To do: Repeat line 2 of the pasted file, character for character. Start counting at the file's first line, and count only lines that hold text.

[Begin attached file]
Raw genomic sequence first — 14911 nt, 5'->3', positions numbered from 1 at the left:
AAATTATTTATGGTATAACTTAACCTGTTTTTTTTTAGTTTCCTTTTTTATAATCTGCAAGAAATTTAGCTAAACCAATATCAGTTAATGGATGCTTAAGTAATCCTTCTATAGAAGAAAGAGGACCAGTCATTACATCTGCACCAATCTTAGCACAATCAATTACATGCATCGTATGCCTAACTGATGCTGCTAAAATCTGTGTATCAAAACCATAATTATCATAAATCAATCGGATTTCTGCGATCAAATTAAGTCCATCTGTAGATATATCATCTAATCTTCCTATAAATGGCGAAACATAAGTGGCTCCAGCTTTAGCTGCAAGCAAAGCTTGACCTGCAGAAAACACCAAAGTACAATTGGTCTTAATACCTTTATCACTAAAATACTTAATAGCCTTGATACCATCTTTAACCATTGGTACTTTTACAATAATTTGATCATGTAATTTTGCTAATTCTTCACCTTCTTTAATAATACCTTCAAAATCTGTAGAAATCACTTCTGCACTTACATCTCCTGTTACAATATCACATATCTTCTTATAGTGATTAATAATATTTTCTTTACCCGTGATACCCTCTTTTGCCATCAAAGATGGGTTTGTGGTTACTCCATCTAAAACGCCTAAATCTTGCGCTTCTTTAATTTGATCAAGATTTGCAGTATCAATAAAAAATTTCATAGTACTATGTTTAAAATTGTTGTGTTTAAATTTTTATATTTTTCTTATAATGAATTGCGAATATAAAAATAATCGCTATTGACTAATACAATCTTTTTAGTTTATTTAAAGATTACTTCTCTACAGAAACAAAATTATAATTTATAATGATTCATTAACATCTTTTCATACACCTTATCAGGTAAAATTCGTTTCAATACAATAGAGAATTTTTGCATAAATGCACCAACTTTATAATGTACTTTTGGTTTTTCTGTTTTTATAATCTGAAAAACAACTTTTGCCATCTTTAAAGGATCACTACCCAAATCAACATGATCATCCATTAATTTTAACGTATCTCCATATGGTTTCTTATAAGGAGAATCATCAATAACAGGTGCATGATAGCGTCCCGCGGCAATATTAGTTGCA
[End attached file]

AAATTATTTATGGTATAACTTAACCTGTTTTTTTTTAGTTTCCTTTTTTATAATCTGCAAGAAATTTAGCTAAACCAATATCAGTTAATGGATGCTTAAGTAATCCTTCTATAGAAGAAAGAGGACCAGTCATTACATCTGCACCAATCTTAGCACAATCAATTACATGCATCGTATGCCTAACTGATGCTGCTAAAATCTGTGTATCAAAACCATAATTATCATAAATCAATCGGATTTCTGCGATCAAATTAAGTCCATCTGTAGATATATCATCTAATCTTCCTATAAATGGCGAAACATAAGTGGCTCCAGCTTTAGCTGCAAGCAAAGCTTGACCTGCAGAAAACACCAAAGTACAATTGGTCTTAATACCTTTATCACTAAAATACTTAATAGCCTTGATACCATCTTTAACCATTGGTACTTTTACAATAATTTGATCATGTAATTTTGCTAATTCTTCACCTTCTTTAATAATACCTTCAAAATCTGTAGAAATCACTTCTGCACTTACATCTCCTGTTACAATATCACATATCTTCTTATAGTGATTAATAATATTTTCTTTACCCGTGATACCCTCTTTTGCCATCAAAGATGGGTTTGTGGTTACTCCATCTAAAACGCCTAAATCTTGCGCTTCTTTAATTTGATCAAGATTTGCAGTATCAATAAAAAATTTCATAGTACTATGTTTAAAATTGTTGTGTTTAAATTTTTATATTTTTCTTATAATGAATTGCGAATATAAAAATAATCGCTATTGACTAATACAATCTTTTTAGTTTATTTAAAGATTACTTCTCTACAGAAACAAAATTATAATTTATAATGATTCATTAACATCTTTTCATACACCTTATCAGGTAAAATTCGTTTCAATACAATAGAGAATTTTTGCATAAATGCACCAACTTTATAATGTACTTTTGGTTTTTCTGTTTTTATAATCTGAAAAACAACTTTTGCCATCTTTAAAGGATCACTACCCAAATCAACATGATCATCCATTAATTTTAACGTATCTCCATATGGTTTCTTATAAGGAGAATCATCAATAACAGGTGCATGATAGCGTCCCGCGGCAATATTAGTTGCA